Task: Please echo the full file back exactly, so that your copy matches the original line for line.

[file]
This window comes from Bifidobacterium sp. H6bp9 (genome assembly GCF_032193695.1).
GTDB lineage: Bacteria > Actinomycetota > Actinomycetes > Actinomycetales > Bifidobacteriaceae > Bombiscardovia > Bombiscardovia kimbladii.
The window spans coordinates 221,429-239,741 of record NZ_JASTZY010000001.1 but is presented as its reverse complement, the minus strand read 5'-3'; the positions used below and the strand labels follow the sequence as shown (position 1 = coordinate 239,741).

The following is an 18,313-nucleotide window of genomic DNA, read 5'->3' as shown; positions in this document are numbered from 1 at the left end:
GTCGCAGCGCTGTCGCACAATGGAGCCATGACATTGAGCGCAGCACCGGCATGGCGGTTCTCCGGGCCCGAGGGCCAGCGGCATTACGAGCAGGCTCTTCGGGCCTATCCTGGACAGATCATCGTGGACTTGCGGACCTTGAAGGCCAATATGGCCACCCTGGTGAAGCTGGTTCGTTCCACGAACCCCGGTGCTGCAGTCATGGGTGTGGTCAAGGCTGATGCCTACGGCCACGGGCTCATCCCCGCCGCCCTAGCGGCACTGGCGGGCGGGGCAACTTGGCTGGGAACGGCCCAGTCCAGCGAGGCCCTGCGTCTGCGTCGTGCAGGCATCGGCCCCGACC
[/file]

This window comes from Bifidobacterium sp. H6bp9 (genome assembly GCF_032193695.1).
GTDB lineage: Bacteria > Actinomycetota > Actinomycetes > Actinomycetales > Bifidobacteriaceae > Bombiscardovia > Bombiscardovia kimbladii.
The window spans coordinates 221,429-239,741 of record NZ_JASTZY010000001.1 but is presented as its reverse complement, the minus strand read 5'-3'; the positions used below and the strand labels follow the sequence as shown (position 1 = coordinate 239,741).

The following is an 18,313-nucleotide window of genomic DNA, read 5'->3' as shown; positions in this document are numbered from 1 at the left end:
GTCGCAGCGCTGTCGCACAATGGAGCCATGACATTGAGCGCAGCACCGGCATGGCGGTTCTCCGGGCCCGAGGGCCAGCGGCATTACGAGCAGGCTCTTCGGGCCTATCCTGGACAGATCATCGTGGACTTGCGGACCTTGAAGGCCAATATGGCCACCCTGGTGAAGCTGGTTCGTTCCACGAACCCCGGTGCTGCAGTCATGGGTGTGGTCAAGGCTGATGCCTACGGCCACGGGCTCATCCCCGCCGCCCTAGCGGCACTGGCGGGCGGGGCAACTTGGCTGGGAACGGCCCAGTCCAGCGAGGCCCTGCGTCTGCGTCGTGCAGGCATCGGCCCCGACC